Thanks Shelleyrae, it’s odd for me to finish three nonfiction in a row … over fiction but I guess it’s just the times. I’m glad you do the nonfiction challenge and will watch for the other reviews. There are a bunch of great books. Have a great week.

  15. Heather says:

    Those are some great non-fiction books you’ve read! I’ve Harriet Tubman’s book on my shelf. I’m excited to get to that one soon. I’ve been able to get more reading in the last few weeks. I’ve been rolling with it and I’m just all over the map about what I’m reading. But the last week or so I’ve been able to sit and get a couple of books completed or have gotten a lot read on some bigger books I’ve been reading.

    I hope you have a great week!

    • Susan says:

      Hey thanks Heather. Sounds like your reading is going better. I’ll stop by your site and see what you’re into now. Neat that you have the Tubman book. I hope you have a great week!

  16. Happy birthday to Stella! Interesting that your reading tastes shifted during this time. Mine have too. I’m avoiding anything too dark or contemporary and reading more historical fiction. I’m adding A Bookshop in Berlin to my to read list because I’m researching an historical novel set in that period but about Jewish refugees who fled the Nazis to the Dominican Republic. I also have a couple more diverse young adult galleys that publishers sent me. The Tubman biography and Owl book sound good too. Great reviews!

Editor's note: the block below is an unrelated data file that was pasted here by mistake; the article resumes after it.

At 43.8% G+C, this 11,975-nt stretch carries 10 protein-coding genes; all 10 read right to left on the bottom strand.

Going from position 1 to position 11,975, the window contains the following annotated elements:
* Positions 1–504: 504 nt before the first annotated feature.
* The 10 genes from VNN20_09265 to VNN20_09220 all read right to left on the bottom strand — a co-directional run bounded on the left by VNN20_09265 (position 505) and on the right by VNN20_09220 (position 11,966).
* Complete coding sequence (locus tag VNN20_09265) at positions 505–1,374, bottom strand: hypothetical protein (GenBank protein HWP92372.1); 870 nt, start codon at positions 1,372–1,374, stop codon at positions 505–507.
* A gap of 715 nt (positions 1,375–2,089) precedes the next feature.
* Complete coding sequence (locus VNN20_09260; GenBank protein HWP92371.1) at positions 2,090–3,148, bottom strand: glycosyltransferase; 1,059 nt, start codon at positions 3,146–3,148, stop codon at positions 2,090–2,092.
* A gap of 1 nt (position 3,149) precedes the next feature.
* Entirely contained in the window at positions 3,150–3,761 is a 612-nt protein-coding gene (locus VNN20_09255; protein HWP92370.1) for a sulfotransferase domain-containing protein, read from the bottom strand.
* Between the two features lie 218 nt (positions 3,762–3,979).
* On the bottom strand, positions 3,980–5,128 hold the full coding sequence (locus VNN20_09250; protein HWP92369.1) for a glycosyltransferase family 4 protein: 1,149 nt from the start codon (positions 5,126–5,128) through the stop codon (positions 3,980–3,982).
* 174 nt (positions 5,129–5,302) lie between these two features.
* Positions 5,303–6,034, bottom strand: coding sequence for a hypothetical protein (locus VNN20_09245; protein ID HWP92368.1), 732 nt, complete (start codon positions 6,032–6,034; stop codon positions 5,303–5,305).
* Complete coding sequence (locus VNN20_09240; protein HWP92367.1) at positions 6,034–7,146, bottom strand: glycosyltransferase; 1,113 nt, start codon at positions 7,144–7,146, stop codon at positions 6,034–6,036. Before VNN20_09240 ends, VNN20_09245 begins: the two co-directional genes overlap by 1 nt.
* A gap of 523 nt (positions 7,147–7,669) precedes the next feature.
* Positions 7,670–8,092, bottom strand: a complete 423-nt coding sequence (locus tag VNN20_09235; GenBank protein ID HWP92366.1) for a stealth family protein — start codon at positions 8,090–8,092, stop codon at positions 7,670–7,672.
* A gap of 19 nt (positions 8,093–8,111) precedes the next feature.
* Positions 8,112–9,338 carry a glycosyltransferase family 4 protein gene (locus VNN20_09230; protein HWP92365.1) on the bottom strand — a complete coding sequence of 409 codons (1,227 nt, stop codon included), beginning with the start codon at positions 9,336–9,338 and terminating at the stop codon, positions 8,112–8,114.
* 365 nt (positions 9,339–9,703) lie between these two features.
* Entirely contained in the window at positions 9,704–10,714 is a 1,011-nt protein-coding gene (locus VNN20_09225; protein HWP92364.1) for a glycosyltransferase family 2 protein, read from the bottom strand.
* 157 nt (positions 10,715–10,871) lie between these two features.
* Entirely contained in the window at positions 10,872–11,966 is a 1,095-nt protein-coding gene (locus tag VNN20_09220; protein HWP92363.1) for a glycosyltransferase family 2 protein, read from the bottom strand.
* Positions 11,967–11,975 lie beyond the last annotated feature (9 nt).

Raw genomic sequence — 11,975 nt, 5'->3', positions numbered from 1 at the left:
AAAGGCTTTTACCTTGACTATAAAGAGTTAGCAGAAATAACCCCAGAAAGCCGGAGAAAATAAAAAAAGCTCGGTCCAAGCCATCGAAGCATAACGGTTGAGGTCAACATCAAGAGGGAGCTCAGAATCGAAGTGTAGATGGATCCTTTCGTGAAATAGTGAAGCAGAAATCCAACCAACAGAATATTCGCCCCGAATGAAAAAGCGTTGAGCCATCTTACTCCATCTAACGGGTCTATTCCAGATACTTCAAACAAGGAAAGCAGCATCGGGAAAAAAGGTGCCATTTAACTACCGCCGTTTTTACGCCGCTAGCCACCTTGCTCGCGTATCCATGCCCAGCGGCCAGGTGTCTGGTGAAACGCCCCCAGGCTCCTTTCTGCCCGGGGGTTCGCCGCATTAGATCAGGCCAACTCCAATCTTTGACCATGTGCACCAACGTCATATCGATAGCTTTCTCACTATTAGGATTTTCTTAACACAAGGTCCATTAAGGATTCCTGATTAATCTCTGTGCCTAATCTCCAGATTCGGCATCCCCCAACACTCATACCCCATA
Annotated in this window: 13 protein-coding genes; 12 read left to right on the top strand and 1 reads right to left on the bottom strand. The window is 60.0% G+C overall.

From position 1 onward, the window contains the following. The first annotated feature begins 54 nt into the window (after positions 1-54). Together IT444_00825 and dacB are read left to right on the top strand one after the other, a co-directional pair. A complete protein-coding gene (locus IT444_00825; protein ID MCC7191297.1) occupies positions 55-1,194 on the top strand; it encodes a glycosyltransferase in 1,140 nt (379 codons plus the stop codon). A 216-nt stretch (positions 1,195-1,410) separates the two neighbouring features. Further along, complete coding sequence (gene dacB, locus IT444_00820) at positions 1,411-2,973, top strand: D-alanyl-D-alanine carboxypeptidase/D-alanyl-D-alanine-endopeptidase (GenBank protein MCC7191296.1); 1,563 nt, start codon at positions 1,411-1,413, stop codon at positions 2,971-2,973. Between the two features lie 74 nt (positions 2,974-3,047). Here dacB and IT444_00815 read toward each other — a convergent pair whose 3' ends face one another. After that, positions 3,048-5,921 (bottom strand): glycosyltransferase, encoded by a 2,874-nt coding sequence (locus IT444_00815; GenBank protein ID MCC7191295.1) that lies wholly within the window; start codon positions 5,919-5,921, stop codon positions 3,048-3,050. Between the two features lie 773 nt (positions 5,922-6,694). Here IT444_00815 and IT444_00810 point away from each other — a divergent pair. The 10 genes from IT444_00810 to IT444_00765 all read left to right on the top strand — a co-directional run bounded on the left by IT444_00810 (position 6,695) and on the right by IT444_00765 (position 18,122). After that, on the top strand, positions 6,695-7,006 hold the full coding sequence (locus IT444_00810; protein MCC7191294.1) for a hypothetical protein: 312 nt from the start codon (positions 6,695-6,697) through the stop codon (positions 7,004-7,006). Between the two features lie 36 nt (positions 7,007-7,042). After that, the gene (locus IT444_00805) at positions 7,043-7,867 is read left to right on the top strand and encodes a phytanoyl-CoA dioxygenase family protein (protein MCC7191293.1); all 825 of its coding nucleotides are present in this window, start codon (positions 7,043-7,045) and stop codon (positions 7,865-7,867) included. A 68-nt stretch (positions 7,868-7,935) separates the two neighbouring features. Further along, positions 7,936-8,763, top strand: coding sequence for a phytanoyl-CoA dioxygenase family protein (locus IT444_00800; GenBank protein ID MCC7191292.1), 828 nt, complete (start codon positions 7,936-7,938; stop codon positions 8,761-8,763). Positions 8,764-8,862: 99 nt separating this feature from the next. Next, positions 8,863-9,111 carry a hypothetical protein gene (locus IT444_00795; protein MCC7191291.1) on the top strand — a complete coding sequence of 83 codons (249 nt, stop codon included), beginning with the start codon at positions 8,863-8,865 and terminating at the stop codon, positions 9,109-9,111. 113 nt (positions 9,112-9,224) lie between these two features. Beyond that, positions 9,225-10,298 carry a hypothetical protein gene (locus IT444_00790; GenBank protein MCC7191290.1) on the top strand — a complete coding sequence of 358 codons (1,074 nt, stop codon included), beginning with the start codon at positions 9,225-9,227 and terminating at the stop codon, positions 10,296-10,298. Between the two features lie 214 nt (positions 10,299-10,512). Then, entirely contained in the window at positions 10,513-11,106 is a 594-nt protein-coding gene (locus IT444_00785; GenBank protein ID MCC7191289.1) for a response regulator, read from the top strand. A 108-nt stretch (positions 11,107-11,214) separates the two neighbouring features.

• Susan says:

      Thanks Sarah, glad to hear from you. You’ll definitely want to read A Bookshop in Berlin for your research. Interesting about refugees fleeing to the Dominican Republic. That will be a good book. Good luck with your writing. Stay well.

  17. Catherine says:

    I have GOT to read the Bookshop memoir! It sounds wonderful. I’ve been reading and listening to more nonfiction these days. I’m not sure why it’s working so well for me, but it is. Even better than fiction.

    You know how I am. More disgusted every day and furious that there is nowhere to go to escape. Canada won’t even let us in! I’m sure we’re facing a second lockdown, thanks to people partying on houseboats at the many lakes in northern MI. Numbers have already doubled from June.

    • Susan says:

      Hi Catherine: yeah the Covid world in the States does not sound good at all … sorry to hear about Michigan …. and now I’m traveling across the border to Los Angeles on Monday, yikes. Western Canada is doing so much better. More on the trip later. You’ll like the Bookshop memoir on audio. I can do some nonfiction on audio … but not dense stuff or histories usually. But both the Bookshop & Tubman audios were easy to follow … and kept me attentive the whole time. Be careful out there!

  18. Judee says:

    I’ve been doing a lot of reading and a lot of Netflix watching too. Three of the books that you reviewed interest me: A Bookshop in Berlin, She Came To Slay, and The Hidden of Owls- Thanks for the reviews.

    • Susan says:

      Hi Judee: glad these books interest you! I thought they were all quite good … and I don’t read nonfiction that much. Go figure. Cheers.

  19. Pingback: 2020 Nonfiction Reader Challenge: Monthly Spotlight #7 | book'd out